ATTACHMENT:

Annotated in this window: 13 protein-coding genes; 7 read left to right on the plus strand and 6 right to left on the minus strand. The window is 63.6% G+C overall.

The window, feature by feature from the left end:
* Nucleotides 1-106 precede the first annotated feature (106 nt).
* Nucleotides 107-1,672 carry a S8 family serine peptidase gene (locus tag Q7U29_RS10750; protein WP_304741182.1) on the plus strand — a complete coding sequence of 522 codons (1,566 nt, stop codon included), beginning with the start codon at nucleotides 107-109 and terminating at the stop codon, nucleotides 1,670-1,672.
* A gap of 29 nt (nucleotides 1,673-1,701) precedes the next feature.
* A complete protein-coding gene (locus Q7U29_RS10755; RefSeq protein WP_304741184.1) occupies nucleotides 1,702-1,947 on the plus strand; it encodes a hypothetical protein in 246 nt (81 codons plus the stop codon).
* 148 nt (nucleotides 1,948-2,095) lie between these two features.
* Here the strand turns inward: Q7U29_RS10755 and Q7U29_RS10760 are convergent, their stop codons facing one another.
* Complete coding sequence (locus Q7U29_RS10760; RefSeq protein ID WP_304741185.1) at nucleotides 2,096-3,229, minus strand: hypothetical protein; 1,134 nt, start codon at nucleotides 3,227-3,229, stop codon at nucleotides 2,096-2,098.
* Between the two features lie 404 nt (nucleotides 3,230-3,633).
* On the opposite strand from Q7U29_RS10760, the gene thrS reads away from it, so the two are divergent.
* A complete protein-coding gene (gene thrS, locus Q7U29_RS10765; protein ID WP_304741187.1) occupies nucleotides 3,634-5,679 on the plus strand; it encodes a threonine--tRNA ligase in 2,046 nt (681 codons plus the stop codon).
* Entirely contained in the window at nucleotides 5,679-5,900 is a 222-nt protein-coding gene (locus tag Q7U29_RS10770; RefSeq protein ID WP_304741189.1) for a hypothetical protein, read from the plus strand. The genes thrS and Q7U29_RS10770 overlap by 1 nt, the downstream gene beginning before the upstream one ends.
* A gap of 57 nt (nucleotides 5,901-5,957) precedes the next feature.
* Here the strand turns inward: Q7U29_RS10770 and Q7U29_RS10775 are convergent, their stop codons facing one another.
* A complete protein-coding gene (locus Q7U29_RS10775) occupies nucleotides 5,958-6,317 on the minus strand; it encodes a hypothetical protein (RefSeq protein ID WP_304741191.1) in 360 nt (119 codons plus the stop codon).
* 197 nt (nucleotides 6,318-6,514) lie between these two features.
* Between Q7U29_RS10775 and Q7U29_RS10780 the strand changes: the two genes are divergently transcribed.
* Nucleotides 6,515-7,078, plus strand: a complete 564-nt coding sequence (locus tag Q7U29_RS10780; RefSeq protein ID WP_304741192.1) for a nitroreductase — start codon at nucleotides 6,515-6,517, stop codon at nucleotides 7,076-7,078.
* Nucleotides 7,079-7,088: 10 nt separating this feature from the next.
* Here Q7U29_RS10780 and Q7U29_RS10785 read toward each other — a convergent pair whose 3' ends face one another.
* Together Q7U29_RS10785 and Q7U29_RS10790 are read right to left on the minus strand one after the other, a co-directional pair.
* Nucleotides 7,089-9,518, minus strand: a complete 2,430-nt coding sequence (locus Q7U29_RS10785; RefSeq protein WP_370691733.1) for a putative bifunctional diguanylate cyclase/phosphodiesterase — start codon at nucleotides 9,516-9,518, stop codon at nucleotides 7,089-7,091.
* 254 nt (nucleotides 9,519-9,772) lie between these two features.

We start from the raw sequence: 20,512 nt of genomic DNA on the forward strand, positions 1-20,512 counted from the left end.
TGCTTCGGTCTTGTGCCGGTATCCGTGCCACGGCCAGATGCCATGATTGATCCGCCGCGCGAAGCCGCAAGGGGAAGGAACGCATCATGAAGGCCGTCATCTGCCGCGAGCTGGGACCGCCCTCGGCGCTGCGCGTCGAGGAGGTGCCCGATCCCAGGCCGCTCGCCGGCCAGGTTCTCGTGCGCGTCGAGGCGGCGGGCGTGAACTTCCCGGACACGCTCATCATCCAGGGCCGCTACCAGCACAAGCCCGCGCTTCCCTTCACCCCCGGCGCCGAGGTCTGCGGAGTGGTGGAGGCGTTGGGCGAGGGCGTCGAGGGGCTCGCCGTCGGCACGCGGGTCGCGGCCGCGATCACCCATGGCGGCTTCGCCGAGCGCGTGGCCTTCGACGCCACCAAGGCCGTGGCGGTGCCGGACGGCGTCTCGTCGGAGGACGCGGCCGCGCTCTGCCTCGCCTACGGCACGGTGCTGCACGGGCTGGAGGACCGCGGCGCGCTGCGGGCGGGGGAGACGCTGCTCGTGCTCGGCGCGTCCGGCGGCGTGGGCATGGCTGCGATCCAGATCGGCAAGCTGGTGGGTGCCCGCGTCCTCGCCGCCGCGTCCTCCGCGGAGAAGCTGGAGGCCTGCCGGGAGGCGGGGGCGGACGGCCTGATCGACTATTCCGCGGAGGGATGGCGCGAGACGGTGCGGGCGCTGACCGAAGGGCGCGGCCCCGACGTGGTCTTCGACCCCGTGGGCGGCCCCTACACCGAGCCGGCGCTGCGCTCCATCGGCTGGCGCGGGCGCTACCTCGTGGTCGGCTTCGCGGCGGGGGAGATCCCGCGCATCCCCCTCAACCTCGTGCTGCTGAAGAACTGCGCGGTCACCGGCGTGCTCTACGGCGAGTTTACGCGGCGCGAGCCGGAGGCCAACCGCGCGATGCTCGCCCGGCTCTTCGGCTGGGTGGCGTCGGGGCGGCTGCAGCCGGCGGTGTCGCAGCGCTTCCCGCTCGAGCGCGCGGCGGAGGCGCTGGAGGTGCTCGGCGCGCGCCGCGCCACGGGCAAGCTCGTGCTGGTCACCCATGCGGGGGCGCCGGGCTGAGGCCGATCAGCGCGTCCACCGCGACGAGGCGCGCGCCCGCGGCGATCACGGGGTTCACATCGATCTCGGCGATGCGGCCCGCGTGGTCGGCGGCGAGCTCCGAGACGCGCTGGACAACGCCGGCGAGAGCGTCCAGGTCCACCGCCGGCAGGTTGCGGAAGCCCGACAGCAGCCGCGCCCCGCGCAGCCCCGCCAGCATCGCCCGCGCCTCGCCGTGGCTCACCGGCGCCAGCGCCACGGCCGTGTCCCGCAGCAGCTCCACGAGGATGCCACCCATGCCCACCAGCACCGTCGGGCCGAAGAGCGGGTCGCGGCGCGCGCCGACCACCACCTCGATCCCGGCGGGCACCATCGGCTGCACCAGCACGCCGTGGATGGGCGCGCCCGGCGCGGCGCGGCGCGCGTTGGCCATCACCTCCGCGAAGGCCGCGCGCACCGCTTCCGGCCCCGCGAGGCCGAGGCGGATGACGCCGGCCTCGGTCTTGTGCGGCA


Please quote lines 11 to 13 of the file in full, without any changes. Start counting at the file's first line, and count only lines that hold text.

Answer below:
* On the opposite strand from Q7U29_RS10760, the gene thrS reads away from it, so the two are divergent.
* A complete protein-coding gene (gene thrS, locus Q7U29_RS10765; protein ID WP_304741187.1) occupies nucleotides 3,634-5,679 on the plus strand; it encodes a threonine--tRNA ligase in 2,046 nt (681 codons plus the stop codon).
* Entirely contained in the window at nucleotides 5,679-5,900 is a 222-nt protein-coding gene (locus tag Q7U29_RS10770; RefSeq protein ID WP_304741189.1) for a hypothetical protein, read from the plus strand. The genes thrS and Q7U29_RS10770 overlap by 1 nt, the downstream gene beginning before the upstream one ends.